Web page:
The third pair of vases with identical mounts but with a prominent moulded vertical line ornamentation on the celadon featured in the portrait of Pierre-Joseph-Victor de Besenval, Baron de Brunstatt by Henri-Pierre Danloux. The Besenval pair sold at Christie's, London, 6 December 2007, lot 130 (£658,900).

Virtually identical bases occur on other museum pieces, such as a pair of 'clair de lune' pagoda vases in the Rijksmuseum (C. Jörg, Chinese Ceramics in the Collection of the Rijksmuseum, Amsterdam, 1977, no. 266) and a bottle-shaped vase in the Wrightsman Collection (F.J.B. Watson, The Wrightsman Collection, vol. II, Furniture, Gilt Bronze and Mounted Porcelain, Carpets, New York, 1966, p. 239). Closely related base mounts also adorn a Chinese celadon carp vase in the Calouste Gulbenkian Museum (Designing the Décor, Lisbon, 2006, p. 188).


Most probably acquired by Beckford in Paris in the latter part of the 18th century or early 19th century, or through a London dealer with French associations such as Baldock, Decaix, Daguerre, Fogg, Vulliamy or Maelrondt. Beckford took up residence in Paris in 1788 when he rented the sumptuous hôtel d'Orsay on the rue de Varenne. Beckford, who had supported the Revolution, was in Paris at the fall of the Bastille in 1789, returned from October 1790 to June 1791, November 1791 to May 1793 and again from May 1801 to May 1803. He also employed agents to act on his behalf, including Captain Nicholas Williams, who, when Beckford had to flee Paris when under threat of arrest in 1793, travelled to Paris for him from July 1797 to November of that year. He further employed the bookseller Auguste Chardin after Williams' departure and, from 1802, engaged his friend and confidant Chevalier Gregorio Franchi (d. 1828) to represent him for purchases.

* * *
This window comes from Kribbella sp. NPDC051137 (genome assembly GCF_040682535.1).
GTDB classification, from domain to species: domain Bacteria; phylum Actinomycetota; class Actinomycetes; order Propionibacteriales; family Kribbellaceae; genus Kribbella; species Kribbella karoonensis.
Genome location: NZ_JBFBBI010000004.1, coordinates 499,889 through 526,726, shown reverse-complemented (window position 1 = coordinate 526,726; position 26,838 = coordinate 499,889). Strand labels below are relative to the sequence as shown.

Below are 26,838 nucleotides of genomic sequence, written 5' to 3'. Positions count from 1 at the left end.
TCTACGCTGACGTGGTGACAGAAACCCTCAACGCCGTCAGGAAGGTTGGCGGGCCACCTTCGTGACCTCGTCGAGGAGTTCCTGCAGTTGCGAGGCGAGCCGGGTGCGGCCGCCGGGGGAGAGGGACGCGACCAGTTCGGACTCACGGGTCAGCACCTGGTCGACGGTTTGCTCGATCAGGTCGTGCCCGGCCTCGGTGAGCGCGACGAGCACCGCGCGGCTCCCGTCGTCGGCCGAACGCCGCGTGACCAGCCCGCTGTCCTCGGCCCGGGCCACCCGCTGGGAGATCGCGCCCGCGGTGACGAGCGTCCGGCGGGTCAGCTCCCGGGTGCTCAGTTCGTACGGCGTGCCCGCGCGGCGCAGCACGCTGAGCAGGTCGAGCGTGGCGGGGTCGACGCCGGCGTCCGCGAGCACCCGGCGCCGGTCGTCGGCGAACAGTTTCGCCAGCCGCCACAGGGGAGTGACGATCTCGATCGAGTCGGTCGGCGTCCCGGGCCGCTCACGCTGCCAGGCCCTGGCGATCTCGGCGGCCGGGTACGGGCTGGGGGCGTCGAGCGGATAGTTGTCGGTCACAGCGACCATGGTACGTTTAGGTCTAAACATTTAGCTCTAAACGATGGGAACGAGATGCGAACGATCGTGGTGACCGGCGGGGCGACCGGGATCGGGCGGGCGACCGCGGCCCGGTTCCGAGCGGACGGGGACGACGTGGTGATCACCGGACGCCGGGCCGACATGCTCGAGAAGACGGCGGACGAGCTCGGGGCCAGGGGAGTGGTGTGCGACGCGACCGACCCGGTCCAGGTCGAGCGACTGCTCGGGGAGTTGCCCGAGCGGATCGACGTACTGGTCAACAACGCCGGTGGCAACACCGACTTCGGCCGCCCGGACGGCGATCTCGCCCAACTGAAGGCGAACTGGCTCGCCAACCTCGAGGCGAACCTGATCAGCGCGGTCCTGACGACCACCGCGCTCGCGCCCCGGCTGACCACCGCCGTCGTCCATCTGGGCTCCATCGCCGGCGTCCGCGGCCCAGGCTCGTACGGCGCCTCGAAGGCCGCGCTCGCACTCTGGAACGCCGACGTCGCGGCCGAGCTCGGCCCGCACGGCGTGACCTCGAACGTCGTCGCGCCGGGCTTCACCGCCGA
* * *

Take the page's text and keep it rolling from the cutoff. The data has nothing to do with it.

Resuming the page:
In 1822, having accrued a spectacular collection at Fonthill Abbey comprising furniture, pictures, metalwork, curiosities and porcelain including these vases, Beckford found himself in financial difficulty and was forced to sell the contents, which were listed as more than one thousand lots. These vases in Christie's 1822 sale were listed as [lot] '*15, A pair of oriental grey Jars of compressed shape, with the Sacred Peach in relief; the necks superbly mounted, and the feet also of or-moulu'. In 1823, the contents of Fonthill Abbey were finally sold at auction, held by 'Mr. Phillips', which took place over more than six weeks using cataloguing previously prepared for the annulled sale (Mr. Phillips, 9 September-27 October 1823). On 18 October 1823, these vases, situated in 'St Michael's Gallery', sold as [lot] '1205, A pair of Oriental grey Jars, of compressed shape, with the sacred peach in relief; the necks superbly mounted, and the feet also of or-moulou'. The vases were acquired by Emmerson [Thomas Emmerson, art collector]. In 1908, the present vases were at Minley Manor (Hampshire) in the collection of the Currie family where they were described as, 'PAIR OF VASES. Quatrefoil section, beaker-shaped with bulbous neck, covered with a celadon glaze. Louis XV. Ormolu mounts. Height, 11 ins. The bill says from "The Font-Hill Collection" and describes them thus:- "Oriental grey jars of compressed shape with the sacred peach in relief, the necks superbly mounted and the feet also in ormolu." Purchased from Whitehead [Thomas Miller Whitehead (d. 1898), collector and dealer] for 1050l.' The vases were photographed in the 'Drawing-room' (Catalogue of the Collection of Works of Art at Minley Manor, privately published, 1908). The 'Preface' notes that the collection was formed between 1866 and 1896 in the main by the author's father, Bertram Wodehouse Currie (d. 1896). The contents were formerly at Coombe Warren (Surrey) and no. 1 Richmond Terrace but moved to Minley Manor in 1888. The vases were subsequently sold by Christie's London, 27 March 1953, lot 20, and purchased by 'Sangeorgi'.